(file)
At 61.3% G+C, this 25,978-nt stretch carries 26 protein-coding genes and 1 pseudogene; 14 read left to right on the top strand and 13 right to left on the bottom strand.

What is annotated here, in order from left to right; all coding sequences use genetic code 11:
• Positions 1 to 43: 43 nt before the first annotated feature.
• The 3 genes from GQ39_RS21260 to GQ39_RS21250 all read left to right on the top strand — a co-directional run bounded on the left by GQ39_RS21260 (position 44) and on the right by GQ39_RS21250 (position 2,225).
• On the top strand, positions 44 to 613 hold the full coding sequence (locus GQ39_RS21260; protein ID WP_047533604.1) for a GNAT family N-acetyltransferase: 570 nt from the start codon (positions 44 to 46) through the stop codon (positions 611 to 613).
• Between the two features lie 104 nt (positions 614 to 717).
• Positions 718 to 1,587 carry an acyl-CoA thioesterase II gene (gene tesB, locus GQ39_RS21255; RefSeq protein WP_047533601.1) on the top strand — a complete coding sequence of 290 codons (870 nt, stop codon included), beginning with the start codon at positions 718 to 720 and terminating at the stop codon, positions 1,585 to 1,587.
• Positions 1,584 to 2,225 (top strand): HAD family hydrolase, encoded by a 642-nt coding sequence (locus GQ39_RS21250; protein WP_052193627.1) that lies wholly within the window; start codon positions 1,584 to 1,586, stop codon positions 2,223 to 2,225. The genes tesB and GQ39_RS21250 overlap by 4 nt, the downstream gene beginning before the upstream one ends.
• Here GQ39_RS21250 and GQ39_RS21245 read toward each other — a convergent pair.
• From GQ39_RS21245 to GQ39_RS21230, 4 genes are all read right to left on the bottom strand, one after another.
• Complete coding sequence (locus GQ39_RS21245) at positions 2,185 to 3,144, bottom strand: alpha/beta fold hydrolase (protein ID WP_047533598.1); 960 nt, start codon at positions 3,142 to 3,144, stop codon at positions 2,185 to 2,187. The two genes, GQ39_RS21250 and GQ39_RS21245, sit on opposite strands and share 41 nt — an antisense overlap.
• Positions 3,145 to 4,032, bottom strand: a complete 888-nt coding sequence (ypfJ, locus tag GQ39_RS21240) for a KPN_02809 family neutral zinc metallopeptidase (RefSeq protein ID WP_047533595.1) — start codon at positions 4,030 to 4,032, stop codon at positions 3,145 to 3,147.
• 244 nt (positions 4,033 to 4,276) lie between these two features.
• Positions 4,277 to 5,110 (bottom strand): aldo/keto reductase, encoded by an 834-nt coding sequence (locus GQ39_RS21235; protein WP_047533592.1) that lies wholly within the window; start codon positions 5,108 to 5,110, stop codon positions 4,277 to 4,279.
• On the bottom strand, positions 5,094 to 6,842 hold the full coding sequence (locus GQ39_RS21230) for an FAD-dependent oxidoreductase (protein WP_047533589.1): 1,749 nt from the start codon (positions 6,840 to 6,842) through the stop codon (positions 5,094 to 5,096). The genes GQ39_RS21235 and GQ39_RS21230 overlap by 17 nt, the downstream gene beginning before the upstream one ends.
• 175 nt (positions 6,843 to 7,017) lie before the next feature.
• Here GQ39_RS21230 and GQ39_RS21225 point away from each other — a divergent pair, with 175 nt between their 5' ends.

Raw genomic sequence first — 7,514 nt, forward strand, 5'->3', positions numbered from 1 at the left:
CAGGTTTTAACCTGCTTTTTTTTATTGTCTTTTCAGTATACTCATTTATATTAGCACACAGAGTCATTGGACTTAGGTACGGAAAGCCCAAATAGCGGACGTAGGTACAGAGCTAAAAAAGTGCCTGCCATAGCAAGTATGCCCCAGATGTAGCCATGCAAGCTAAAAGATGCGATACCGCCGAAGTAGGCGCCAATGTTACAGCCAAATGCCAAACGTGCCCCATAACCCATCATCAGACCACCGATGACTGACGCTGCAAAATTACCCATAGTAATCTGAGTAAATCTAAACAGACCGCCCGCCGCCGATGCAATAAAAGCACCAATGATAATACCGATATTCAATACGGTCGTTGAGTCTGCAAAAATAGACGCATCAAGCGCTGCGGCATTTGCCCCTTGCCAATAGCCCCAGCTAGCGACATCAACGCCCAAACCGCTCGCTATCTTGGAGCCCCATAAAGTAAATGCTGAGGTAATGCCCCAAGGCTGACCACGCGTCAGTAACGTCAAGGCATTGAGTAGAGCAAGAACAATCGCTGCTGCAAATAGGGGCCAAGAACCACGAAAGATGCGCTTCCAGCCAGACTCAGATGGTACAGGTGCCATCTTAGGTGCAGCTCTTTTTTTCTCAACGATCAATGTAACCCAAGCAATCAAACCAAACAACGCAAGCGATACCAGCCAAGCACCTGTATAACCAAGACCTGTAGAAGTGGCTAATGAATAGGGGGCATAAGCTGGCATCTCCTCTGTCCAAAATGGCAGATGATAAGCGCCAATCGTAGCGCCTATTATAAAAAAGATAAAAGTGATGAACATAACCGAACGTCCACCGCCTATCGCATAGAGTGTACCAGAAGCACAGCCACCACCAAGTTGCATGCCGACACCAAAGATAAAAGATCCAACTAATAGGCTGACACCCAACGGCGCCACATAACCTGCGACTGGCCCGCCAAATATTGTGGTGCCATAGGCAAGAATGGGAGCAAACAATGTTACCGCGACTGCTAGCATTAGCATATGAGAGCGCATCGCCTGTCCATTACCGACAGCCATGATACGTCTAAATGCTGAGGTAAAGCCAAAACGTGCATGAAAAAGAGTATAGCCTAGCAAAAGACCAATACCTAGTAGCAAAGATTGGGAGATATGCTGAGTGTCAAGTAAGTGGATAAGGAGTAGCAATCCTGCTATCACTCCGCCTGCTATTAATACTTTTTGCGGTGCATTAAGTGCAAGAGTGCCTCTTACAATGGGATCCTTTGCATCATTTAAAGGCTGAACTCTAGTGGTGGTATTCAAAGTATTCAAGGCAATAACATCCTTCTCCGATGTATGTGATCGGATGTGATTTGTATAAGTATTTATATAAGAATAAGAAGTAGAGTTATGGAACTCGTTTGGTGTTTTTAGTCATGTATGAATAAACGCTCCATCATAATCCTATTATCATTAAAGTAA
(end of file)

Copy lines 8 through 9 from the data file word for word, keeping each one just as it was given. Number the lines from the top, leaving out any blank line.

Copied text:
• Positions 1,584 to 2,225 (top strand): HAD family hydrolase, encoded by a 642-nt coding sequence (locus GQ39_RS21250; protein WP_052193627.1) that lies wholly within the window; start codon positions 1,584 to 1,586, stop codon positions 2,223 to 2,225. The genes tesB and GQ39_RS21250 overlap by 4 nt, the downstream gene beginning before the upstream one ends.
• Here GQ39_RS21250 and GQ39_RS21245 read toward each other — a convergent pair.